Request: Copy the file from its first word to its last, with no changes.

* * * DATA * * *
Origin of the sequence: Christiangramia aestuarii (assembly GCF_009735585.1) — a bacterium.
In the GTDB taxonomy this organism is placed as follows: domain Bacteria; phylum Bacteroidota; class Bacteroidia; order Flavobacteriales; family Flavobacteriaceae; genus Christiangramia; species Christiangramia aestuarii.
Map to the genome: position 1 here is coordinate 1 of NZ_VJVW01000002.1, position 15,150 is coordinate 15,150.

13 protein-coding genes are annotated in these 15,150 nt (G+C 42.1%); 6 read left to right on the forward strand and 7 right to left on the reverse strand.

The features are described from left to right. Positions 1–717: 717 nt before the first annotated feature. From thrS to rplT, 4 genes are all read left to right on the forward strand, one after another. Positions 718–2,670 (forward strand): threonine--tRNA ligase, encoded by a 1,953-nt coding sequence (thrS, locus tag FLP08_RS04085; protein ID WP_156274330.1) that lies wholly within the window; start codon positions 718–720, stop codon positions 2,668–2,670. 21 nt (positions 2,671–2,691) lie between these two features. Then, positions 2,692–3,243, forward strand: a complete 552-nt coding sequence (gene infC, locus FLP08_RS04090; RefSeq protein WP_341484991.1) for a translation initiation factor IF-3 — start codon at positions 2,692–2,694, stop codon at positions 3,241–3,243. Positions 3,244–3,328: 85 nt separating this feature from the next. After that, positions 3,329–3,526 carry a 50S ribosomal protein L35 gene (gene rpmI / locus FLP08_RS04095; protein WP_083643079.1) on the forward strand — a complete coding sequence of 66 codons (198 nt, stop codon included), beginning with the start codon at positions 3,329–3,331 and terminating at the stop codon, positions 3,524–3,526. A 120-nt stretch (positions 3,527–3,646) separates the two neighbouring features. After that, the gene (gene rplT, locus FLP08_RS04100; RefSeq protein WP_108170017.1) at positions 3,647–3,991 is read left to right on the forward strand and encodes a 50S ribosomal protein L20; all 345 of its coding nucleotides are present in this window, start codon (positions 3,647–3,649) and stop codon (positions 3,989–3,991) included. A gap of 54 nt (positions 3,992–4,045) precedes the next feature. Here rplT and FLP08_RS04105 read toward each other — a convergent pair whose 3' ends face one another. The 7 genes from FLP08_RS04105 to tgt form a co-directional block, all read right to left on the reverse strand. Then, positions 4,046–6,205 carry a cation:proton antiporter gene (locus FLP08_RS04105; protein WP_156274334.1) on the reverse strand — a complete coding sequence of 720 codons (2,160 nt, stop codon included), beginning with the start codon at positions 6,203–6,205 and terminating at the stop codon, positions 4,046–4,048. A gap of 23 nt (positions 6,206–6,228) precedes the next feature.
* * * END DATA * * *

Origin of the sequence: Christiangramia aestuarii (assembly GCF_009735585.1) — a bacterium.
In the GTDB taxonomy this organism is placed as follows: domain Bacteria; phylum Bacteroidota; class Bacteroidia; order Flavobacteriales; family Flavobacteriaceae; genus Christiangramia; species Christiangramia aestuarii.
Map to the genome: position 1 here is coordinate 1 of NZ_VJVW01000002.1, position 15,150 is coordinate 15,150.

13 protein-coding genes are annotated in these 15,150 nt (G+C 42.1%); 6 read left to right on the forward strand and 7 right to left on the reverse strand.

The features are described from left to right. Positions 1–717: 717 nt before the first annotated feature. From thrS to rplT, 4 genes are all read left to right on the forward strand, one after another. Positions 718–2,670 (forward strand): threonine--tRNA ligase, encoded by a 1,953-nt coding sequence (thrS, locus tag FLP08_RS04085; protein ID WP_156274330.1) that lies wholly within the window; start codon positions 718–720, stop codon positions 2,668–2,670. 21 nt (positions 2,671–2,691) lie between these two features. Then, positions 2,692–3,243, forward strand: a complete 552-nt coding sequence (gene infC, locus FLP08_RS04090; RefSeq protein WP_341484991.1) for a translation initiation factor IF-3 — start codon at positions 2,692–2,694, stop codon at positions 3,241–3,243. Positions 3,244–3,328: 85 nt separating this feature from the next. After that, positions 3,329–3,526 carry a 50S ribosomal protein L35 gene (gene rpmI / locus FLP08_RS04095; protein WP_083643079.1) on the forward strand — a complete coding sequence of 66 codons (198 nt, stop codon included), beginning with the start codon at positions 3,329–3,331 and terminating at the stop codon, positions 3,524–3,526. A 120-nt stretch (positions 3,527–3,646) separates the two neighbouring features. After that, the gene (gene rplT, locus FLP08_RS04100; RefSeq protein WP_108170017.1) at positions 3,647–3,991 is read left to right on the forward strand and encodes a 50S ribosomal protein L20; all 345 of its coding nucleotides are present in this window, start codon (positions 3,647–3,649) and stop codon (positions 3,989–3,991) included. A gap of 54 nt (positions 3,992–4,045) precedes the next feature. Here rplT and FLP08_RS04105 read toward each other — a convergent pair whose 3' ends face one another. The 7 genes from FLP08_RS04105 to tgt form a co-directional block, all read right to left on the reverse strand. Then, positions 4,046–6,205 carry a cation:proton antiporter gene (locus FLP08_RS04105; protein WP_156274334.1) on the reverse strand — a complete coding sequence of 720 codons (2,160 nt, stop codon included), beginning with the start codon at positions 6,203–6,205 and terminating at the stop codon, positions 4,046–4,048. A gap of 23 nt (positions 6,206–6,228) precedes the next feature.